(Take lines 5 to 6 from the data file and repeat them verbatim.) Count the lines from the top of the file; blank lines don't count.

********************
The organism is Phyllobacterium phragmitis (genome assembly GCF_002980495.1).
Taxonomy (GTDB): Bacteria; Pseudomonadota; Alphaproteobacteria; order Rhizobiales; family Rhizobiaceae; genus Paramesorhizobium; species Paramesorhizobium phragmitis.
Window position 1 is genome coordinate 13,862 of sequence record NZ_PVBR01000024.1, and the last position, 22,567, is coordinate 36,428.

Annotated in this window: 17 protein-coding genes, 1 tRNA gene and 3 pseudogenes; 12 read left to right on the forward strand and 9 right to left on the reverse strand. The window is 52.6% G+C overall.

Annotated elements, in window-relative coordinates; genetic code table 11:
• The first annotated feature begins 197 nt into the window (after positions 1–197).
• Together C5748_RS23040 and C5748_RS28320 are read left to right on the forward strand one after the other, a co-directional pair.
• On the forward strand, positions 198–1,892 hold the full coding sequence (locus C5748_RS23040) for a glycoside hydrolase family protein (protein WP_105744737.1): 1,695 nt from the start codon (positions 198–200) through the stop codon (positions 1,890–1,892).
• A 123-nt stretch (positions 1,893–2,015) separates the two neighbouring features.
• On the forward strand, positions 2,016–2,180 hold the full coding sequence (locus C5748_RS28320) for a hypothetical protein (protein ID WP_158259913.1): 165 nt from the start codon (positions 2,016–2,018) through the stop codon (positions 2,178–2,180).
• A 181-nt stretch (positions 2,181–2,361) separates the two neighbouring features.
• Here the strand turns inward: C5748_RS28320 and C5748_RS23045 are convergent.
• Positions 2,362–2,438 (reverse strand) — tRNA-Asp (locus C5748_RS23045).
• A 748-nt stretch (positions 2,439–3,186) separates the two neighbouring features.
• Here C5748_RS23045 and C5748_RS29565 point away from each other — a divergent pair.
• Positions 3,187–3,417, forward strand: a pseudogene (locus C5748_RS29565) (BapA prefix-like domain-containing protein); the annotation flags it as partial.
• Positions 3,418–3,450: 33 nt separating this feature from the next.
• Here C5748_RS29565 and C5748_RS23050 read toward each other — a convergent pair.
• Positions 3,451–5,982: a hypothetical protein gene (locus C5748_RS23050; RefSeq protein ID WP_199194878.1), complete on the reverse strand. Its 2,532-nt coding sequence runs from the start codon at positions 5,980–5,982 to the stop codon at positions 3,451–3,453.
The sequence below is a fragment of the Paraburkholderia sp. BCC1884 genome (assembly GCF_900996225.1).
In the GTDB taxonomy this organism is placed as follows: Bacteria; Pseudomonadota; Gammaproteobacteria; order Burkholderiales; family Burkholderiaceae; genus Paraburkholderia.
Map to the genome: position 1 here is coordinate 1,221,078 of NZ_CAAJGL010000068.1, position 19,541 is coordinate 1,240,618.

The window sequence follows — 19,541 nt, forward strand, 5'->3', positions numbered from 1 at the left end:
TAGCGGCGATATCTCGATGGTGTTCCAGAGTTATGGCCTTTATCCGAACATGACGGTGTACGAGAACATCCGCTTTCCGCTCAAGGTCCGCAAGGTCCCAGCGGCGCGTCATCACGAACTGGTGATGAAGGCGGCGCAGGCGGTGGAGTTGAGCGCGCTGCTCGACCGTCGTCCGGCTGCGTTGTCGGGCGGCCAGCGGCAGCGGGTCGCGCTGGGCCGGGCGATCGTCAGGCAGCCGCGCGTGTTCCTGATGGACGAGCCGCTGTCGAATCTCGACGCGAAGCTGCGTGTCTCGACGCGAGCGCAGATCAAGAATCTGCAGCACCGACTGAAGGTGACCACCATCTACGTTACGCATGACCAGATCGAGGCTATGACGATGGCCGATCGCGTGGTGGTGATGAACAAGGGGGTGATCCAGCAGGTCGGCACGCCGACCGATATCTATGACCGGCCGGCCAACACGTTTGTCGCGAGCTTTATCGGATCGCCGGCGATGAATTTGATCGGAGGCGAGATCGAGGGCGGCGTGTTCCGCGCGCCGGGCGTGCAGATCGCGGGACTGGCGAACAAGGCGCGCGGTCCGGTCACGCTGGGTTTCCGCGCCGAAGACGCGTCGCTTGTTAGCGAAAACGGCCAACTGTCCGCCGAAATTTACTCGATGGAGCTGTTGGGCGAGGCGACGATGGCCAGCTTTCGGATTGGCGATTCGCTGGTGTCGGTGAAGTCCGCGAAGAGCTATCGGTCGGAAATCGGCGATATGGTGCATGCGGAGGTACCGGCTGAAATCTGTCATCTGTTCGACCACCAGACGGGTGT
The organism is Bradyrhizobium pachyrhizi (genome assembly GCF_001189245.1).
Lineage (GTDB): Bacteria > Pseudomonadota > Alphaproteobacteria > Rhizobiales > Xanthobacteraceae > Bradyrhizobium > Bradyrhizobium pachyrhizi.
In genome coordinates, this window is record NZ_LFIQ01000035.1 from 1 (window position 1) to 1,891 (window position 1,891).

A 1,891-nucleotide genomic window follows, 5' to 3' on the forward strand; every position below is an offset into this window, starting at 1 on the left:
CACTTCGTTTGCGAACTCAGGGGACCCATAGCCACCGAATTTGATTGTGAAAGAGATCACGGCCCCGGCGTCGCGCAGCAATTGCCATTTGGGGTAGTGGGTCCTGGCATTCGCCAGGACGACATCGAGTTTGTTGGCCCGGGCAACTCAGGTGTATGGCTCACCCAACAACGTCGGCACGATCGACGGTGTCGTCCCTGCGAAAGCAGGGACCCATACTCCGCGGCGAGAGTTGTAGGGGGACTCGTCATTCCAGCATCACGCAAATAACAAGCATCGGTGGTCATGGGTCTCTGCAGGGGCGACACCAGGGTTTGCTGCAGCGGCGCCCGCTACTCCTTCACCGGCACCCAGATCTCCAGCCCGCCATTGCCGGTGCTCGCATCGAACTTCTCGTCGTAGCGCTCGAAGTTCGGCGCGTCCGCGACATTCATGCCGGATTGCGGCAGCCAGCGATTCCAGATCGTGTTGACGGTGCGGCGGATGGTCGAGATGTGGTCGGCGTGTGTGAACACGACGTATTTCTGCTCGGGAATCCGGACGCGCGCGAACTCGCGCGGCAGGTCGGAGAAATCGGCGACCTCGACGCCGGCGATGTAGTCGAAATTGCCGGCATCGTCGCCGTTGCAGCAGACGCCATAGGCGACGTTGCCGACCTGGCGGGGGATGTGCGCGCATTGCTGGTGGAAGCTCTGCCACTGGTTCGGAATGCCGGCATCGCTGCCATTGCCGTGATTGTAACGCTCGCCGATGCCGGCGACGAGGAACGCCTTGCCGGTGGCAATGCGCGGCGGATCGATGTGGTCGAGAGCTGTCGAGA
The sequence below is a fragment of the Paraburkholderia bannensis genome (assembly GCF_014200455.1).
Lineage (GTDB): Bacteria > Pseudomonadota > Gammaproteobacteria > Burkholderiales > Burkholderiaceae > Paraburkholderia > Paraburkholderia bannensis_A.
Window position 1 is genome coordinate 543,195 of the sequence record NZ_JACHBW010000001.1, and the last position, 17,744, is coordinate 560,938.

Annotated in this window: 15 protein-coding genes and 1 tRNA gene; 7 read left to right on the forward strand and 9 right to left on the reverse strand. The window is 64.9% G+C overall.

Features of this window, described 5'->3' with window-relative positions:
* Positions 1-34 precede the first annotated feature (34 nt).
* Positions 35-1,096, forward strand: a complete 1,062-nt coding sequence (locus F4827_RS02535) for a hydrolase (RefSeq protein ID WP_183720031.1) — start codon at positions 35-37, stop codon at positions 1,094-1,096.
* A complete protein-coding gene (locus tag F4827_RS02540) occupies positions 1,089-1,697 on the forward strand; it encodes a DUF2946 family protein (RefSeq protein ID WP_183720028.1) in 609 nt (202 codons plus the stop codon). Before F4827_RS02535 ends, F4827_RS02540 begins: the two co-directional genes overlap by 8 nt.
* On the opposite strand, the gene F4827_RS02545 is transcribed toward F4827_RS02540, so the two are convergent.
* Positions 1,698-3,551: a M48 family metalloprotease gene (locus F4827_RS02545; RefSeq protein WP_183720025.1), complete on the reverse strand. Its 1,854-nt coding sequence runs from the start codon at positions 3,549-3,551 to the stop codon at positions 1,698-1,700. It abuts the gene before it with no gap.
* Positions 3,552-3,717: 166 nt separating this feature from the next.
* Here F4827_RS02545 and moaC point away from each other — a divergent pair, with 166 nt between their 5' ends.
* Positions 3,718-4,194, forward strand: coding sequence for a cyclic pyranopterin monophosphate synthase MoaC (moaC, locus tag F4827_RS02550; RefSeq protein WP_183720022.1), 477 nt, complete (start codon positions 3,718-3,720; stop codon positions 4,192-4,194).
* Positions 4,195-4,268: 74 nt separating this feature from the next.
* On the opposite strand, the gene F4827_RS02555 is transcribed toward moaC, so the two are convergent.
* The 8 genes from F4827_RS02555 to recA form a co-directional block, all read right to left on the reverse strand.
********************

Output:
Annotated elements, in window-relative coordinates; genetic code table 11:
• The first annotated feature begins 197 nt into the window (after positions 1–197).